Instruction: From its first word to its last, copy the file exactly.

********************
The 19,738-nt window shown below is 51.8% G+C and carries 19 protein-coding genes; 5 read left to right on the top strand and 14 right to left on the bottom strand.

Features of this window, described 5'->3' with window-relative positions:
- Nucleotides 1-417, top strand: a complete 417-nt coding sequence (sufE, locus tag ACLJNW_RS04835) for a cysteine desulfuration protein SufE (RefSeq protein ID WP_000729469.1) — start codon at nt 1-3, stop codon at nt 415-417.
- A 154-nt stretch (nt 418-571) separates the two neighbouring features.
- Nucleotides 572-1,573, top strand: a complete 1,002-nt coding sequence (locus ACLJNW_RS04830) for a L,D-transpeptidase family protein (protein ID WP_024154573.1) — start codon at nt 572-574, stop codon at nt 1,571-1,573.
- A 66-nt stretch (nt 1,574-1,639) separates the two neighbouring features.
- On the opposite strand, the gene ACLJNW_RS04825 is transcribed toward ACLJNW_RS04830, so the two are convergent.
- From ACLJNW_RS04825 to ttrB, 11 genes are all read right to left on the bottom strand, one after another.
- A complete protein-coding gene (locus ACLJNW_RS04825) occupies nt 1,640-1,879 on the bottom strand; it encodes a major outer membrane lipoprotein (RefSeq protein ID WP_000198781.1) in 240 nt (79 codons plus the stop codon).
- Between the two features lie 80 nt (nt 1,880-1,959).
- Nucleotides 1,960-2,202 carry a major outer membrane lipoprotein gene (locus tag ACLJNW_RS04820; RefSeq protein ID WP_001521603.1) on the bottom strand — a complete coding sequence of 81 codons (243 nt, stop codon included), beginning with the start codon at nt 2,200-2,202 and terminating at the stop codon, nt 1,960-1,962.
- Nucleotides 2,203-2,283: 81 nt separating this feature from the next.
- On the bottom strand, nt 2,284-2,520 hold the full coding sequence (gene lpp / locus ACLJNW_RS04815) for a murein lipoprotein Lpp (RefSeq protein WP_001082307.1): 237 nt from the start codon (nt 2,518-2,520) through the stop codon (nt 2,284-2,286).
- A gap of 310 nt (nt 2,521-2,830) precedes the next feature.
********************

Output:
The 19,738-nt window shown below is 51.8% G+C and carries 19 protein-coding genes; 5 read left to right on the top strand and 14 right to left on the bottom strand.

Features of this window, described 5'->3' with window-relative positions:
- Nucleotides 1-417, top strand: a complete 417-nt coding sequence (sufE, locus tag ACLJNW_RS04835) for a cysteine desulfuration protein SufE (RefSeq protein ID WP_000729469.1) — start codon at nt 1-3, stop codon at nt 415-417.
- A 154-nt stretch (nt 418-571) separates the two neighbouring features.
- Nucleotides 572-1,573, top strand: a complete 1,002-nt coding sequence (locus ACLJNW_RS04830) for a L,D-transpeptidase family protein (protein ID WP_024154573.1) — start codon at nt 572-574, stop codon at nt 1,571-1,573.
- A 66-nt stretch (nt 1,574-1,639) separates the two neighbouring features.
- On the opposite strand, the gene ACLJNW_RS04825 is transcribed toward ACLJNW_RS04830, so the two are convergent.
- From ACLJNW_RS04825 to ttrB, 11 genes are all read right to left on the bottom strand, one after another.
- A complete protein-coding gene (locus ACLJNW_RS04825) occupies nt 1,640-1,879 on the bottom strand; it encodes a major outer membrane lipoprotein (RefSeq protein ID WP_000198781.1) in 240 nt (79 codons plus the stop codon).
- Between the two features lie 80 nt (nt 1,880-1,959).
- Nucleotides 1,960-2,202 carry a major outer membrane lipoprotein gene (locus tag ACLJNW_RS04820; RefSeq protein ID WP_001521603.1) on the bottom strand — a complete coding sequence of 81 codons (243 nt, stop codon included), beginning with the start codon at nt 2,200-2,202 and terminating at the stop codon, nt 1,960-1,962.
- Nucleotides 2,203-2,283: 81 nt separating this feature from the next.
- On the bottom strand, nt 2,284-2,520 hold the full coding sequence (gene lpp / locus ACLJNW_RS04815) for a murein lipoprotein Lpp (RefSeq protein WP_001082307.1): 237 nt from the start codon (nt 2,518-2,520) through the stop codon (nt 2,284-2,286).
- A gap of 310 nt (nt 2,521-2,830) precedes the next feature.